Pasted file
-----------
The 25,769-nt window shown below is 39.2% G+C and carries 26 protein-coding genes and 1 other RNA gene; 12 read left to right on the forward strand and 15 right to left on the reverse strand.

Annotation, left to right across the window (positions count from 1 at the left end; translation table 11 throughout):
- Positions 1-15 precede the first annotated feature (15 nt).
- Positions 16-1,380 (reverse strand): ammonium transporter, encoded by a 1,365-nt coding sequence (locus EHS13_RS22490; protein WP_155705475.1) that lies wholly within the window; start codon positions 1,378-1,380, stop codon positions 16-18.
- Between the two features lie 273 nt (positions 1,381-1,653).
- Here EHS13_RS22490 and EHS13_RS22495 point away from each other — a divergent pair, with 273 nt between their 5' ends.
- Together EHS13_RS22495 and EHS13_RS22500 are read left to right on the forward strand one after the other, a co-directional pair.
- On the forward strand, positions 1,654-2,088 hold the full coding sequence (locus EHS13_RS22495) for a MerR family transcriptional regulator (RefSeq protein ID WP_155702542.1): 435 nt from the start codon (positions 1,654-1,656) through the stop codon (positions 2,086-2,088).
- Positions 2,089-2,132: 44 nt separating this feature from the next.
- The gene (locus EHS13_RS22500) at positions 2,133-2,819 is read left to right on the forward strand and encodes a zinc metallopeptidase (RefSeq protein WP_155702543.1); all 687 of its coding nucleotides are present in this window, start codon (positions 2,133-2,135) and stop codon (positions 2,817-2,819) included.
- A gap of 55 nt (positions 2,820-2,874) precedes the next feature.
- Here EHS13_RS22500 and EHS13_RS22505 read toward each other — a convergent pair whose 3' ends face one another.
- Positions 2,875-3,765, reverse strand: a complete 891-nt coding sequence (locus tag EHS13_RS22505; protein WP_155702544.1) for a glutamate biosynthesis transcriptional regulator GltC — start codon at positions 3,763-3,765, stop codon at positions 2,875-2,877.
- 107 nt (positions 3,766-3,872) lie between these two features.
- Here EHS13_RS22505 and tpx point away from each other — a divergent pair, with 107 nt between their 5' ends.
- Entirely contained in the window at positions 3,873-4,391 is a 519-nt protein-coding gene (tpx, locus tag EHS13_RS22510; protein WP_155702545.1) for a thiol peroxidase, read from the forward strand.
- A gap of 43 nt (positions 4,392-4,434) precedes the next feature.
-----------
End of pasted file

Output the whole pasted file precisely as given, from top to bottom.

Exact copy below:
The 25,769-nt window shown below is 39.2% G+C and carries 26 protein-coding genes and 1 other RNA gene; 12 read left to right on the forward strand and 15 right to left on the reverse strand.

Annotation, left to right across the window (positions count from 1 at the left end; translation table 11 throughout):
- Positions 1-15 precede the first annotated feature (15 nt).
- Positions 16-1,380 (reverse strand): ammonium transporter, encoded by a 1,365-nt coding sequence (locus EHS13_RS22490; protein WP_155705475.1) that lies wholly within the window; start codon positions 1,378-1,380, stop codon positions 16-18.
- Between the two features lie 273 nt (positions 1,381-1,653).
- Here EHS13_RS22490 and EHS13_RS22495 point away from each other — a divergent pair, with 273 nt between their 5' ends.
- Together EHS13_RS22495 and EHS13_RS22500 are read left to right on the forward strand one after the other, a co-directional pair.
- On the forward strand, positions 1,654-2,088 hold the full coding sequence (locus EHS13_RS22495) for a MerR family transcriptional regulator (RefSeq protein ID WP_155702542.1): 435 nt from the start codon (positions 1,654-1,656) through the stop codon (positions 2,086-2,088).
- Positions 2,089-2,132: 44 nt separating this feature from the next.
- The gene (locus EHS13_RS22500) at positions 2,133-2,819 is read left to right on the forward strand and encodes a zinc metallopeptidase (RefSeq protein WP_155702543.1); all 687 of its coding nucleotides are present in this window, start codon (positions 2,133-2,135) and stop codon (positions 2,817-2,819) included.
- A gap of 55 nt (positions 2,820-2,874) precedes the next feature.
- Here EHS13_RS22500 and EHS13_RS22505 read toward each other — a convergent pair whose 3' ends face one another.
- Positions 2,875-3,765, reverse strand: a complete 891-nt coding sequence (locus tag EHS13_RS22505; protein WP_155702544.1) for a glutamate biosynthesis transcriptional regulator GltC — start codon at positions 3,763-3,765, stop codon at positions 2,875-2,877.
- 107 nt (positions 3,766-3,872) lie between these two features.
- Here EHS13_RS22505 and tpx point away from each other — a divergent pair, with 107 nt between their 5' ends.
- Entirely contained in the window at positions 3,873-4,391 is a 519-nt protein-coding gene (tpx, locus tag EHS13_RS22510; protein WP_155702545.1) for a thiol peroxidase, read from the forward strand.
- A gap of 43 nt (positions 4,392-4,434) precedes the next feature.